U.S. Bank v. Pohrman

Summarized by:

  • Court: Oregon Court of Appeals
  • Area(s) of Law: Workers Compensation
  • Date Filed: 06-24-2015
  • Case #: A151443
  • Judge(s)/Court Below: Egan, J., for the Court; decided En Banc.
  • Full Text Opinion

To determine whether an employee's injury sustained during a paid break is compensable, the Worker's Compensation Board must first determine whether the employee was injured during the scope of employment, and then must determine whether employee was on a "personal mission" or if the personal comfort doctrine applies.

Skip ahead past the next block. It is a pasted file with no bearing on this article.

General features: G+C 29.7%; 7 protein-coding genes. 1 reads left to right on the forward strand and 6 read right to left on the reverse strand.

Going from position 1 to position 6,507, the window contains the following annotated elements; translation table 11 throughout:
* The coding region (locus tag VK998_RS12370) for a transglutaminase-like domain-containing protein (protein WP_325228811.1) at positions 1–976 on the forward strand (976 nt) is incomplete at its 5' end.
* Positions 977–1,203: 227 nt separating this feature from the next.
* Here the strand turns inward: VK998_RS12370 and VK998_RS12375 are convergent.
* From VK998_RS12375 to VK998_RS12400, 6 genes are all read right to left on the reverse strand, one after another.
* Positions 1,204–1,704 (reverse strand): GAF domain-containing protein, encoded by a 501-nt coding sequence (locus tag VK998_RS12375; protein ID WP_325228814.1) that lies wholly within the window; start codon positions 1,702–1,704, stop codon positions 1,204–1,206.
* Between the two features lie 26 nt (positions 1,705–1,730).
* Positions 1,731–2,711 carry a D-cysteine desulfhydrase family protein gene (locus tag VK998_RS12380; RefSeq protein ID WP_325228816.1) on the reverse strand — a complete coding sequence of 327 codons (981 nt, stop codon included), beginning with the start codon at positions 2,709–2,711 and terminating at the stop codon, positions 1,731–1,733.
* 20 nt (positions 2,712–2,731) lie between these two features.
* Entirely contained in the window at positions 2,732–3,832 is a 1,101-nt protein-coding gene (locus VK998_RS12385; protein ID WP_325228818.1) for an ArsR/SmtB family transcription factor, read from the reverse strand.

Employee filed a compensation claim after she was injured while on break from work at employer bank. Employee regularly took her required breaks in a coffee shop, which was in the same building as the bank. Employee often met a friend who also worked for employer at the coffee shop. Employer was aware that employees often visited this coffee shop while on break. Employee’s injury happened when she slipped and fell in the lobby of the building on her way to the coffee shop. Employer bank denied employee’s compensation claim, stating that the injury was outside the course and scope of employment. An administrative law judge (ALJ) confirmed, stating that employee was “engaged in a social activity performed primarily for her personal pleasure.” The Worker’s Compensation Board reversed, deciding that claimant’s activity was within the scope of employment because she was on a paid, mandatory break. The Board held that the incident was “a regular incident of her employment, and was not the type of ‘social’ activity that the legislature intended to exclude from a compensable injury.” Employer appealed this decision, arguing that the Board erred in its judgment that employee’s injuries were compensable. On appeal, the Court held that the Board failed to consider whether the activity was sufficiently connected to the scope of employment, and, if it satisfied this requirement, whether employee was injured while on a “personal mission,” or if the personal comfort doctrine applied. Reversed and remanded.

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